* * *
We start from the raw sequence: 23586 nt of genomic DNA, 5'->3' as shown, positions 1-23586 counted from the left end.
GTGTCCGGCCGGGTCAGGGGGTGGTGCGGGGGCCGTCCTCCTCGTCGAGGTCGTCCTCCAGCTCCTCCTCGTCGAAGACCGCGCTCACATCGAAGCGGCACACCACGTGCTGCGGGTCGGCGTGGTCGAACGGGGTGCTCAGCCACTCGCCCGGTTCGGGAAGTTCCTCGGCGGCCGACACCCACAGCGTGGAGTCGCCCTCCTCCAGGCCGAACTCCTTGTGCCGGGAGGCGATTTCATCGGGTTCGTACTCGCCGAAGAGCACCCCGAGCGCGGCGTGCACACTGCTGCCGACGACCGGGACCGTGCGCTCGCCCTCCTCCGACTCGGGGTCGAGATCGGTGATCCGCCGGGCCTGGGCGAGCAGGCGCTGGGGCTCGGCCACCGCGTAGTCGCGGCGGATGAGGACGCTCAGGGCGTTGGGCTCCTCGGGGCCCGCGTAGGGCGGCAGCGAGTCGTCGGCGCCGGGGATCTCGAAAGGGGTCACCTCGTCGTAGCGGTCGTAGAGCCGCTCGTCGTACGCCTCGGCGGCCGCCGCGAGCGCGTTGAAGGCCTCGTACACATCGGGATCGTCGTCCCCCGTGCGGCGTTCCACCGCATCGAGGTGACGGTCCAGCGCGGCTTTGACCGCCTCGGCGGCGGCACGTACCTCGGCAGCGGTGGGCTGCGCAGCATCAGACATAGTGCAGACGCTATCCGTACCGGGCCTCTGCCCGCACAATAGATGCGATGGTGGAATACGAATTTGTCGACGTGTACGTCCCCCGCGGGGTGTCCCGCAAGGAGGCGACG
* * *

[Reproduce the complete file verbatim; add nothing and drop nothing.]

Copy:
We start from the raw sequence: 23586 nt of genomic DNA, 5'->3' as shown, positions 1-23586 counted from the left end.
GTGTCCGGCCGGGTCAGGGGGTGGTGCGGGGGCCGTCCTCCTCGTCGAGGTCGTCCTCCAGCTCCTCCTCGTCGAAGACCGCGCTCACATCGAAGCGGCACACCACGTGCTGCGGGTCGGCGTGGTCGAACGGGGTGCTCAGCCACTCGCCCGGTTCGGGAAGTTCCTCGGCGGCCGACACCCACAGCGTGGAGTCGCCCTCCTCCAGGCCGAACTCCTTGTGCCGGGAGGCGATTTCATCGGGTTCGTACTCGCCGAAGAGCACCCCGAGCGCGGCGTGCACACTGCTGCCGACGACCGGGACCGTGCGCTCGCCCTCCTCCGACTCGGGGTCGAGATCGGTGATCCGCCGGGCCTGGGCGAGCAGGCGCTGGGGCTCGGCCACCGCGTAGTCGCGGCGGATGAGGACGCTCAGGGCGTTGGGCTCCTCGGGGCCCGCGTAGGGCGGCAGCGAGTCGTCGGCGCCGGGGATCTCGAAAGGGGTCACCTCGTCGTAGCGGTCGTAGAGCCGCTCGTCGTACGCCTCGGCGGCCGCCGCGAGCGCGTTGAAGGCCTCGTACACATCGGGATCGTCGTCCCCCGTGCGGCGTTCCACCGCATCGAGGTGACGGTCCAGCGCGGCTTTGACCGCCTCGGCGGCGGCACGTACCTCGGCAGCGGTGGGCTGCGCAGCATCAGACATAGTGCAGACGCTATCCGTACCGGGCCTCTGCCCGCACAATAGATGCGATGGTGGAATACGAATTTGTCGACGTGTACGTCCCCCGCGGGGTGTCCCGCAAGGAGGCGACG